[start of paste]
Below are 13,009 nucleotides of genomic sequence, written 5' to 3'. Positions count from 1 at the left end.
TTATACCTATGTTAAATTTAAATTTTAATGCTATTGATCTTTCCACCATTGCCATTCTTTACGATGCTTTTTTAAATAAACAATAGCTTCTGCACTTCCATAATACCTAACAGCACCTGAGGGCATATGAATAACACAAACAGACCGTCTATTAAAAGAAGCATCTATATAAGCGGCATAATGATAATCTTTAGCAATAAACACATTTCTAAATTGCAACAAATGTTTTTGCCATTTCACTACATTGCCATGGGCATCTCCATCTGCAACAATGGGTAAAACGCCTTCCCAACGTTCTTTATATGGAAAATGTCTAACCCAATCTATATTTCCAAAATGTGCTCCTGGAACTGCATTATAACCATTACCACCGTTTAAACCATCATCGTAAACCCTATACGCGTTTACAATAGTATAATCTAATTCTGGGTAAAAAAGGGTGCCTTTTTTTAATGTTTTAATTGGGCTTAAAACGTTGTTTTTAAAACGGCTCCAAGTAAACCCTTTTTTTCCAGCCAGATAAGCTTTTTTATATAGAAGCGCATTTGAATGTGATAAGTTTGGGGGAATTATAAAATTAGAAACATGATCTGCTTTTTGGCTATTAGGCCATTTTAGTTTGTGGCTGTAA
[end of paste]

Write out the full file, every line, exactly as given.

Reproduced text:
Below are 13,009 nucleotides of genomic sequence, written 5' to 3'. Positions count from 1 at the left end.
TTATACCTATGTTAAATTTAAATTTTAATGCTATTGATCTTTCCACCATTGCCATTCTTTACGATGCTTTTTTAAATAAACAATAGCTTCTGCACTTCCATAATACCTAACAGCACCTGAGGGCATATGAATAACACAAACAGACCGTCTATTAAAAGAAGCATCTATATAAGCGGCATAATGATAATCTTTAGCAATAAACACATTTCTAAATTGCAACAAATGTTTTTGCCATTTCACTACATTGCCATGGGCATCTCCATCTGCAACAATGGGTAAAACGCCTTCCCAACGTTCTTTATATGGAAAATGTCTAACCCAATCTATATTTCCAAAATGTGCTCCTGGAACTGCATTATAACCATTACCACCGTTTAAACCATCATCGTAAACCCTATACGCGTTTACAATAGTATAATCTAATTCTGGGTAAAAAAGGGTGCCTTTTTTTAATGTTTTAATTGGGCTTAAAACGTTGTTTTTAAAACGGCTCCAAGTAAACCCTTTTTTTCCAGCCAGATAAGCTTTTTTATATAGAAGCGCATTTGAATGTGATAAGTTTGGGGGAATTATAAAATTAGAAACATGATCTGCTTTTTGGCTATTAGGCCATTTTAGTTTGTGGCTGTAA